updated - May 27, 2019 Monday EDT
Starting up a Web company is never easy, but at least it's not as expensive as it used to be. Instead of buying and maintaining an IT infrastructure, as they had to do in the dotcom boom, startups now turn to cloud server services like Amazon's. Instead of costly proprietary software, OpenOffice and Google offer cheaper (or free) options. Instead of paying office rent, employees can work from home. And the viral power of social media can bring new customers with little marketing. Open-source projects and the durability of Moore's Law promise to lower costs even further.
But if it's cheaper than ever to fund a startup's growth, why are some Web companies receiving hundreds of millions of dollars in financing? And why are valuations rising quarter after quarter, to the point where some venture capitalists are complaining that certain startups have simply gotten too expensive to invest in? How is it that Web companies are becoming both cheaper and more expensive? Are VCs valuing companies on fundamentals, or following the market's momentum?
Such questions might seem academic, except that the gap between startup costs and valuations keeps widening. The last six months alone have seen a surprising number of nine-digit venture rounds. In July, Airbnb, a home-sharing startup that had 130 employees, raised $112 million in a round that valued the company at $1.3 billion. A week later, Twitter, which had 600 employees, raised $800 million (half going to cash out early investors), valuing it at $8.4 billion. In October, online-storage company Dropbox, another small company of 70 employees, said it raised $250 million in a round valuing the company at $4 billion. And just last month, group-buying company LivingSocial closed a $176 million round, vowing to raise an even larger amount in the coming months.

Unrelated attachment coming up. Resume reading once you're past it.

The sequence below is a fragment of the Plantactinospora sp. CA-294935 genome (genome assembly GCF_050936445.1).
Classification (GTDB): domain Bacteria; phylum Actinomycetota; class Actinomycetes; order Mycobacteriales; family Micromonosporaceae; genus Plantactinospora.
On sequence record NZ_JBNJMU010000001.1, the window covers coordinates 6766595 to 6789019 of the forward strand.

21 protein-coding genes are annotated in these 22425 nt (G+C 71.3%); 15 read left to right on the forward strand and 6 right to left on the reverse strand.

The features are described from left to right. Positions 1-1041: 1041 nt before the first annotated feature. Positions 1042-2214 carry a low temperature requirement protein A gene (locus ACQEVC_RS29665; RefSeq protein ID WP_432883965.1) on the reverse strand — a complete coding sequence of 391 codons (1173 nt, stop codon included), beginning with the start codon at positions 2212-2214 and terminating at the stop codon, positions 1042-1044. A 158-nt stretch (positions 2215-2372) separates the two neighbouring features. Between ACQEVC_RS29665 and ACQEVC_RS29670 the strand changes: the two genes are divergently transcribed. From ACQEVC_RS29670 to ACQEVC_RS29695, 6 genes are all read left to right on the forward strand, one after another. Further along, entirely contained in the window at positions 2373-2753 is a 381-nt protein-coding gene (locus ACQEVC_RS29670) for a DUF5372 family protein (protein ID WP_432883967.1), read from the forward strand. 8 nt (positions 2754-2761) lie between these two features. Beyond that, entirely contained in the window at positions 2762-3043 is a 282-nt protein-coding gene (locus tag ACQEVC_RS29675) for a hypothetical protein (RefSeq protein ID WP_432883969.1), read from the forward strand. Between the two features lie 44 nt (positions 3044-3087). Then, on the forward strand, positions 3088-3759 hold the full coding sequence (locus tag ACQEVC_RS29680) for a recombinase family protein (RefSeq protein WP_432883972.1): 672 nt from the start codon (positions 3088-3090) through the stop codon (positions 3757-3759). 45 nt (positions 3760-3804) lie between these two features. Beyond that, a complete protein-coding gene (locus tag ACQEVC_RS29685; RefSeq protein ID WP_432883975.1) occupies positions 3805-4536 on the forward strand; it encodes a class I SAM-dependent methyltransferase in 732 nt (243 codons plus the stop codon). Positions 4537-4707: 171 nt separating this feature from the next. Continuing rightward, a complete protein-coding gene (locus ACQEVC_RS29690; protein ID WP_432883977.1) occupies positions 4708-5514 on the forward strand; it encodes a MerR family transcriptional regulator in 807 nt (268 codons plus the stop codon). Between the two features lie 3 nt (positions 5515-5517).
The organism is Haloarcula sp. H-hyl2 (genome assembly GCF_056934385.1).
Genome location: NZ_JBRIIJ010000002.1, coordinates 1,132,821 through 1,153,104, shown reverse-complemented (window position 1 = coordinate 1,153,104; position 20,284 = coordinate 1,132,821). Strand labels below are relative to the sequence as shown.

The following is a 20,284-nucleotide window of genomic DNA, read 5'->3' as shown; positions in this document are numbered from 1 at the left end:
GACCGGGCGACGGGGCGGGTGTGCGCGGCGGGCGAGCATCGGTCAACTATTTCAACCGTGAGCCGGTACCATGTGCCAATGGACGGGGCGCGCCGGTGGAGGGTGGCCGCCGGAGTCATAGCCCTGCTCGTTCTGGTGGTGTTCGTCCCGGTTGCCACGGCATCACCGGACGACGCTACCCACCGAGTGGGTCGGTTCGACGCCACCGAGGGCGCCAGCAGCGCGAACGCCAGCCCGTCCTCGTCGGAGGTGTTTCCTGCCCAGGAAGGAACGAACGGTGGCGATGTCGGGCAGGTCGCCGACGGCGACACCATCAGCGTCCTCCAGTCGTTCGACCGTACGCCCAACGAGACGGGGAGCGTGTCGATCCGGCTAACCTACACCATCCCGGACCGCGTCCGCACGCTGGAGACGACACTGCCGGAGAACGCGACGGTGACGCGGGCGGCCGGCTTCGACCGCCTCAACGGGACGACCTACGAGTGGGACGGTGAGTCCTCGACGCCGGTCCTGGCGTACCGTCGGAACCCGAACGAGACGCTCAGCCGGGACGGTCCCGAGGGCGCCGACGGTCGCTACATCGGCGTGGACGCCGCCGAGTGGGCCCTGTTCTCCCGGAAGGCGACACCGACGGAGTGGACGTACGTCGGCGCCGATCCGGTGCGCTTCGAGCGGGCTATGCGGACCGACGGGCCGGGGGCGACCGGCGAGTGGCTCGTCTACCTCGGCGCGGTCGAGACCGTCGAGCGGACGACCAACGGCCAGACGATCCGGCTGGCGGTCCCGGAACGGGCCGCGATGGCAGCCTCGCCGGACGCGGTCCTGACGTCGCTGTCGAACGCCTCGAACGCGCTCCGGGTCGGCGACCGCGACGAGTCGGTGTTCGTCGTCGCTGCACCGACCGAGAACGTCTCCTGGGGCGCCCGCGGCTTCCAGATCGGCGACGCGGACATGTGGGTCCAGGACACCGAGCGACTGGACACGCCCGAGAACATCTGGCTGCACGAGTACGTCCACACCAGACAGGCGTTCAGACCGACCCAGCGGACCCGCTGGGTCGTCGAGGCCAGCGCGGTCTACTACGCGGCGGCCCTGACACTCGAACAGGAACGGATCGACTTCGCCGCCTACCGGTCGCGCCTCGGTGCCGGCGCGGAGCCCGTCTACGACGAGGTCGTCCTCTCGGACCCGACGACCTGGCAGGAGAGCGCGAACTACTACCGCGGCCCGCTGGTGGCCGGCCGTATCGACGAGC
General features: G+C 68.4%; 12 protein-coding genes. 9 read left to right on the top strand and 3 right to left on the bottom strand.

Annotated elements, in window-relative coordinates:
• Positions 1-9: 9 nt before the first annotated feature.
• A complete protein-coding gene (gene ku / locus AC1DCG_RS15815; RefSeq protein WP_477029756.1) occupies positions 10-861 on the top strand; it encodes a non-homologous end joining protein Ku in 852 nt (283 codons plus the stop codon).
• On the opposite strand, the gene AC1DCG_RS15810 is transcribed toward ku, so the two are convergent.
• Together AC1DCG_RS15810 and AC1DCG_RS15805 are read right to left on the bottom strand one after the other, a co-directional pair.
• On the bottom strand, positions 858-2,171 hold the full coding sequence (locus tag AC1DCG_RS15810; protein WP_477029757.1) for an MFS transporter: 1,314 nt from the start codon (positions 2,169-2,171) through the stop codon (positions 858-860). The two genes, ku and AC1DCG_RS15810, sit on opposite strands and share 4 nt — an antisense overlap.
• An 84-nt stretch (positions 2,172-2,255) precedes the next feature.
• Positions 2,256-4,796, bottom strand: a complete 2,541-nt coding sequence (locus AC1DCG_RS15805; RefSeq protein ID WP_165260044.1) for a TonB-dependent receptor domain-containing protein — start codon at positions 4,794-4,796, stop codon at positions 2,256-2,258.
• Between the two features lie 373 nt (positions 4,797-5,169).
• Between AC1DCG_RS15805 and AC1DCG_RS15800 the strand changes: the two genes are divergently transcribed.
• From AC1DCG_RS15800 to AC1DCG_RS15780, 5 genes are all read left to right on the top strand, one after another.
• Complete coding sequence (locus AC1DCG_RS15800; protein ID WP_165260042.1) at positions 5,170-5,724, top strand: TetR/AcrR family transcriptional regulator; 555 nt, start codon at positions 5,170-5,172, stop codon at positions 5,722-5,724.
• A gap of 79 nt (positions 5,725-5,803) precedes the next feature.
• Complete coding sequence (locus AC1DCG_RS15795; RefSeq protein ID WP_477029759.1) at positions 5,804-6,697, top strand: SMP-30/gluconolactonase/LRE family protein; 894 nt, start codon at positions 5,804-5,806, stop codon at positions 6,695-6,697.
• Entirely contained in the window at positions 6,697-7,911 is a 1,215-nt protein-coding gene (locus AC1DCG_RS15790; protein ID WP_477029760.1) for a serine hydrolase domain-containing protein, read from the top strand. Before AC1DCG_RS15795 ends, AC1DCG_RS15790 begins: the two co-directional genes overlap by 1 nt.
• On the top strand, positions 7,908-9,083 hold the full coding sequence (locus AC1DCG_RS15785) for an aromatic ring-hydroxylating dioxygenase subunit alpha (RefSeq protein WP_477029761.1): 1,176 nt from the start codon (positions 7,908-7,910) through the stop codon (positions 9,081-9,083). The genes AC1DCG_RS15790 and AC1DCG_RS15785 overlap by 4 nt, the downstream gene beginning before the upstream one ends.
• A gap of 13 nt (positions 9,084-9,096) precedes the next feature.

There are two key reasons for such outsize venture investments - one strategic and one emotional. The strategic is that startups that have built a loyal customer base and strong word of mouth often solicit big investments to scale up in a nascent or highly competitive market. So, for example, Airbnb is building on its early success to expand internationally and bring in more users. And LivingSocial is looking for a bigger share of a group-buying market that once belonged to Groupon.
"There's not a lot of value in second place," Ryan Moore, a partner at Atlas Venture in Cambridge, Massachusetts, told Reuters. "If you have an interesting model, you spend aggressively and build aggressively to win in your category. There are a lot of situations out there where people are betting big." In accepting a large investment round, a small startup may be banking on ambitious growth, or even preparing against the risk that the capital markets may slow down.
The second, more emotional reason is that these companies are raising all that money simply because people are willing to give it to them. This is especially common in early rounds, where valuing a startup relies less on metrics. As a result, the correlation between what it costs a company to grow successfully and what investors decide it's worth has become looser, especially in Internet startups.
"You have companies raising far more money than they know what to do with, simply because valuations are high," says Josh Goldman, a partner at Norwest Venture Partners. "They can raise money now - and put it away for a war chest or for future needs that they can't even anticipate now - because investors are tripping over themselves to give it to them."